Verbascums, if cut back (Mullein)
Viola cornuta (Tufted Pansy)
Viola tricolor (Heart’s-ease)

PERENNIALS FOR OLD-FASHIONED GARDENS

Aconitum, in variety (Monkshood)
Althaea rosea (Hollyhock)
Arisaema triphyllum (Jack-in-the-Pulpit)
Asters, old varieties
Campanula, in variety (Bellflower)
Convallaria majalis (Lily-of-the-Valley)
Delphinium belladonna (Delphinium)
Delphinium formosum (Formosa Delphinium)
Dianthus arenarius (Sand Pink)
Dianthus barbatus (Sweet William)
Dianthus plumarius (Grass or Garden Pinks)’
Dianthus superbus (Lilac Pink)
Dicentra spectabilis (Bleeding-heart)
Dictamnus (Dittany or Gas Plant)
Digitalis, in variety (Foxgloves)
Hemerocallis (Lemon Lily)
Hepatica triloba (Hepatica, or Liverwort)
Hesperis matronalis (Sweet Rocket)
Lilium candidum (Madonna Lily)
Lilium tigrinum (Tiger Lily)
Lunaria (Honesty) (Biennial)
Lupinus, not new varieties (Lupines)
Lychnis chalcedonica (Maltese Cross or Scarlet Lychnis)
Mertensia (Mertensia or Blue Bells)
Myosotis, in variety (Forget-me-nots)
Paeonia officinalis types (Peony)
Primula veris (Primrose)
Trillium, in variety (Trillium or Wake Robin)
Viola odorata (Sweet Violet)
Viola, in variety (Pansies)

HARDY PLANTS FOR BOLD OR SUB-TROPICAL EFFECTS

Acanthus latifolius (Acanthus)
Bocconia cordata (Plume Poppy)
Cimicifuga racemosa (Bugbane)
Dipsacus fullonum (Teasel)
Echinops Ritro and exaltatus (Globe Thistles)
Elymus arenarius (Wild-rye)
Eulalia japonica (Eulalia)
Helianthus orgyalis (Sunflower)
Heracleum giganteum (Cow-parsnip)
Kniphofia Uvaria (Torchlily)
Onopordum Acanthium (Scotch Thistle)
Polygonum sachalinense (Sacaline)
Silphium perfoliatum (Rosinweed)
Spira;a Aruncus (Spirea)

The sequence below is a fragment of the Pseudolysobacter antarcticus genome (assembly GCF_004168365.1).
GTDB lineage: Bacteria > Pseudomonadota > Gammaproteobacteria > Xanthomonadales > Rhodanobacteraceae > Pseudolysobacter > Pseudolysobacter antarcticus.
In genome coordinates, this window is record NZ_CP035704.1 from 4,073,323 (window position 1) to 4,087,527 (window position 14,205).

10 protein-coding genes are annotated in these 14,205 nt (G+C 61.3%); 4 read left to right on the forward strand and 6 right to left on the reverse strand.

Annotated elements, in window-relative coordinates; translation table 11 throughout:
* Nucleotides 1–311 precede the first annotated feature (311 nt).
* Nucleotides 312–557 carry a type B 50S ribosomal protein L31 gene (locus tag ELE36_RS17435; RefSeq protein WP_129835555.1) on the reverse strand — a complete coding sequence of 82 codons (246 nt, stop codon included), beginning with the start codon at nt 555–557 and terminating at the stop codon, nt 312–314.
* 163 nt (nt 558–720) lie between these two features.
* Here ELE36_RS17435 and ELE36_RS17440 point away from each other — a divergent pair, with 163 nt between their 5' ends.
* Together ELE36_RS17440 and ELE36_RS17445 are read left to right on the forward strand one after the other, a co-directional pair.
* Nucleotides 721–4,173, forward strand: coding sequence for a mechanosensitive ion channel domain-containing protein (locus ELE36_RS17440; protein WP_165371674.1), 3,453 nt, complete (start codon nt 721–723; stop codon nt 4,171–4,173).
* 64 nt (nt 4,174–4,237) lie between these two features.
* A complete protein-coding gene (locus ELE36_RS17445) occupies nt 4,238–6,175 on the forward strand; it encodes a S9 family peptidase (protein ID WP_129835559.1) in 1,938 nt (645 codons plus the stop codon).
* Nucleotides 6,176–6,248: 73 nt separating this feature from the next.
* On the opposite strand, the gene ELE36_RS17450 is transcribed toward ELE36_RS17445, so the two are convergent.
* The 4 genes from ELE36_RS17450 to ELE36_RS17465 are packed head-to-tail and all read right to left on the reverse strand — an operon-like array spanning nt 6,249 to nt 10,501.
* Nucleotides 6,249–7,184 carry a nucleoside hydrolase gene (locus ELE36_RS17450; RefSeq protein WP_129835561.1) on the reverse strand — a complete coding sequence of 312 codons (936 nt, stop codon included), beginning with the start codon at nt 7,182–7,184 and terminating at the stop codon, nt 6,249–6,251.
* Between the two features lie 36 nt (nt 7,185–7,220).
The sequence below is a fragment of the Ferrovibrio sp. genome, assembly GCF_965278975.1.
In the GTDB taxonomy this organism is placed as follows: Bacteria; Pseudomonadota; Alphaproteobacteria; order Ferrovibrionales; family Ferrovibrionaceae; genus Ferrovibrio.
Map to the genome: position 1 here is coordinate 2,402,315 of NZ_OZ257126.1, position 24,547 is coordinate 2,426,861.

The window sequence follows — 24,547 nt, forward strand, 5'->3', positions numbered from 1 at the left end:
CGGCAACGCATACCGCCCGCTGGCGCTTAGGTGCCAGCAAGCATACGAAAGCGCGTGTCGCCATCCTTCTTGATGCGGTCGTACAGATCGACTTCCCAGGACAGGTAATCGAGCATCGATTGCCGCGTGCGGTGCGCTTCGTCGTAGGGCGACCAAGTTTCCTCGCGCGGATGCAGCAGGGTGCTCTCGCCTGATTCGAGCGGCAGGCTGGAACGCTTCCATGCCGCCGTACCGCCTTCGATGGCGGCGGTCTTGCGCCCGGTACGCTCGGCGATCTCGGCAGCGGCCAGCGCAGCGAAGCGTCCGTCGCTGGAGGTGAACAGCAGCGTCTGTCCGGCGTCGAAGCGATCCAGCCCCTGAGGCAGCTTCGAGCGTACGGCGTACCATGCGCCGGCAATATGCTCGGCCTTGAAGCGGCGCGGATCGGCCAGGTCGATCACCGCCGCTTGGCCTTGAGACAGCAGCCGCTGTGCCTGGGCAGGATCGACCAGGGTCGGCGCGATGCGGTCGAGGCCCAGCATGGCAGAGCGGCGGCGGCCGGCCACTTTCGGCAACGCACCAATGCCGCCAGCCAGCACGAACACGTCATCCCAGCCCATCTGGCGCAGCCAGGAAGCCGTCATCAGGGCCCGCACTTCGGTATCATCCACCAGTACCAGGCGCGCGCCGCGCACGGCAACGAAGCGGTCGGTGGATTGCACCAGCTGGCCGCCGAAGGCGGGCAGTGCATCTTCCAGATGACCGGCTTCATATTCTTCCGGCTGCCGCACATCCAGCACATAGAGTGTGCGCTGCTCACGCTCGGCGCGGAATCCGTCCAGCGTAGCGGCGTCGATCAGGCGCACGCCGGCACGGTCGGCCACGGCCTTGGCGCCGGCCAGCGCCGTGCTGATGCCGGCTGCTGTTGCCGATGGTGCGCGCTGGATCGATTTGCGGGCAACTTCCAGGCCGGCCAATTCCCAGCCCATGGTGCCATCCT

Telekia cordifolia (Telekia)
Verbascum olympicum (Mullein)
Yucca filamentosa (Yucca)

PERENNIALS FOR BORDERS OF PONDS AND STREAMS
(Well-drained soil)

SUNNY LOCATIONS

Brunnera macrophylla [Anchusa myosotidiflora] (Siberian Bugloss)
Chrysanthemum uliginosum (Giant Daisy)
Cimicifuga racemosa (Cohosh Bugbane)
Grasses (Ornamental Grasses)
Hemerocallis, in variety (Daylily)
Iris, in variety
Lythrum Salicaria (Spiked Loosestrife)
Myosotis palustris semperflorens (Dwarf Perpetual Forget-me-not)
Tradescantia virginiana (Spiderwort)
Trollius europa;us (Globeflower)

SEMI-SHADY LOCATIONS

Anemone japonica (Jap. Anemone)
Cimicifuga racemosa (Cohosh Bugbane)
Epimedium macranthum (Longspur Epimedium)
Eupatorium purpureum (Joe-pye-weed)
Iris cristata (Crested Iris)
Lythrum Salicaria (Spiked Loosestrife)
Tradescantia virginiana (Spiderwort)

Perennials requiring additional water drainage to help them survive. Recommend adding pumus and or do a raised garden if you are having problems keeping these perennials alive.

PERENNIALS REQUIRING WELL- DRAINED
SITUATIONS

Arabis alpina (Alpine Rockcress)
Asclepias tuberosa (Butterflyweed)
Aubrietia deltoides (Purple Rockcress)
Coreopsis grandiflora (Tickseed)
Delphinium hybrids (Delphinium)
Dianthus barbatus (Sweet William)
Digitalis purpurea (Common Foxglove)
Echinops Ritro (Steel Globe Thistle)
Eryngium maritimum (Sea-holly)
Gaillardia aristata (Blanket-flower)
Globularia trichosantha (Globe Daisy)
Helianthus Maximiliani (Maximilian Sunflower)
Iris germanica (Bearded Iris)
Liatris pycnostachya (Cattail Gayfeather)
Papaver nudicaule (Iceland Poppy)

PERENNIALS WHICH WILL GROW IN POOR
SOIL

Achillea serrata (Millfoil or Yarrow)
Ajuga genevensis (Geneva Bugle)
Alyssum saxatile (Goldentuft)
Arabis albida (Wallcress)
Cerastium tomentosum (Snow-in-Summer)
Dianthus deltoides (Maiden Pink)
Dianthus plumarius (Grass Pink)
Eryngium campestre (Hundred Thistle)
Euphorbia Myrsinites (Myrsinites-like Spurge)
Geranium sanguineum (Blood Red Cranesbill)
Geranium maculatum (Spotted Cranesbill)
Gypsophila paniculata (Baby’s-breath)
Helianthemum vulgare (Rock or Sun Rose)
Iberis sempervirens (Evergreen Candytuft)
Linaria vulgaris (Toadflax)
Phlox subulata (Moss Phlox)
Potentilla tridentata (Wineleaf Cinquefoil)
Salvia azurea (Azure Sage)
Saxifraga pennsylvanica (Penn. or Swamp Saxifrage)
Sedum acre (Goldmoss)
Sedum stoloniferum (Running Sedum)
Sempervivum (Roof Houseleek)
Sempervivum arvernense (Auvergne Houseleek)
Verbascum Thapsus
Veronica rupestris (Creeping Speedwell)
Viola cucullata (Blue Marsh Violet)